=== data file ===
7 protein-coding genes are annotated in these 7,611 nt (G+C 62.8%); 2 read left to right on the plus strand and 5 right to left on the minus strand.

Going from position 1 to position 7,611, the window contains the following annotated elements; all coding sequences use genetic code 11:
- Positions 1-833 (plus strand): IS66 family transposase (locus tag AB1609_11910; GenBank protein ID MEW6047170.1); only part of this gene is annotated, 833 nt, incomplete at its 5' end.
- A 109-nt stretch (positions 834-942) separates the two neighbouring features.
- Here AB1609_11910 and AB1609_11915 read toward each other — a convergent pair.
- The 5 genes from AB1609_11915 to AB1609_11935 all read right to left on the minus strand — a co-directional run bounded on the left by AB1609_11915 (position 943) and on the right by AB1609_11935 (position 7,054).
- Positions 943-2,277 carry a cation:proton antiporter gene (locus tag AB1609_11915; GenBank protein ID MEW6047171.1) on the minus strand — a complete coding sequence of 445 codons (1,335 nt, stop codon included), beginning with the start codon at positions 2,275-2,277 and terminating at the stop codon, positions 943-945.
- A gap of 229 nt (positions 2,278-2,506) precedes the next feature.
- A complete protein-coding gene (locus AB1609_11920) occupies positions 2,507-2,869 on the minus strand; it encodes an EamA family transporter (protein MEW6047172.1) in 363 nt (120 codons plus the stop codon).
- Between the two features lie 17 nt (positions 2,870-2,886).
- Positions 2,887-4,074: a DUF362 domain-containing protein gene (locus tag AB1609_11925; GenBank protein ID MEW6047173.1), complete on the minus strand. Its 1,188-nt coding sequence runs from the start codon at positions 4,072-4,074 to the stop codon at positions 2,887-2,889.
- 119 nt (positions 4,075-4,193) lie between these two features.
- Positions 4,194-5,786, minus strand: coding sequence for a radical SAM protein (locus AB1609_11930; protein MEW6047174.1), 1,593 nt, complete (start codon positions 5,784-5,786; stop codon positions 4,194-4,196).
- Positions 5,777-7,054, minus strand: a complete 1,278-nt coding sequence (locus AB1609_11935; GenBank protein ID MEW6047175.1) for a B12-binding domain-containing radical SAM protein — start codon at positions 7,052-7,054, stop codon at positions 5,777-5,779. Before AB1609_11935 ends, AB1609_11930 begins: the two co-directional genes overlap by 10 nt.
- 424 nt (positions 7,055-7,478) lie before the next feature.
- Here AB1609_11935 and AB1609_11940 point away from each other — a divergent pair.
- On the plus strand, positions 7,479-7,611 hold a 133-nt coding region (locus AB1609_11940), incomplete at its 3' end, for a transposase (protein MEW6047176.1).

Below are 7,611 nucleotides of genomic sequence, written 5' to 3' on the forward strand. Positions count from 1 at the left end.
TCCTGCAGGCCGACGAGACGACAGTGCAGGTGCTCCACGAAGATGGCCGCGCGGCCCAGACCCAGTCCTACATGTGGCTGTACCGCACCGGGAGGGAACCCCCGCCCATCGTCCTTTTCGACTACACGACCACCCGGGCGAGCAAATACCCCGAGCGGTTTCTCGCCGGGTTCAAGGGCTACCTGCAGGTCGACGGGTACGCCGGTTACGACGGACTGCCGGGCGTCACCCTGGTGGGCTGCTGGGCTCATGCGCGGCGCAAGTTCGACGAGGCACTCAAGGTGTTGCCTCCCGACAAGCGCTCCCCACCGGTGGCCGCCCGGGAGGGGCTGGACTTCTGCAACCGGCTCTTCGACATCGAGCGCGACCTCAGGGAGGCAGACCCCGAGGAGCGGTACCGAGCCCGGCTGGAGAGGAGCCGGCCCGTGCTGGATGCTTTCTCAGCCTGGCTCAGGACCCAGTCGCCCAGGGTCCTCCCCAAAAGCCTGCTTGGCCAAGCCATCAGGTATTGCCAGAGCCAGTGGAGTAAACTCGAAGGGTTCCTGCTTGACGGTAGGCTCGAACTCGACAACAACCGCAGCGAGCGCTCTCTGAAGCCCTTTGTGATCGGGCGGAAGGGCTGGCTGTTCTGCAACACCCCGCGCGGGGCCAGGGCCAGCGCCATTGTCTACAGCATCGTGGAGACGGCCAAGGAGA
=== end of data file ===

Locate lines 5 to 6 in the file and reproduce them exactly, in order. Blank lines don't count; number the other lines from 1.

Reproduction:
- Here AB1609_11910 and AB1609_11915 read toward each other — a convergent pair.
- The 5 genes from AB1609_11915 to AB1609_11935 all read right to left on the minus strand — a co-directional run bounded on the left by AB1609_11915 (position 943) and on the right by AB1609_11935 (position 7,054).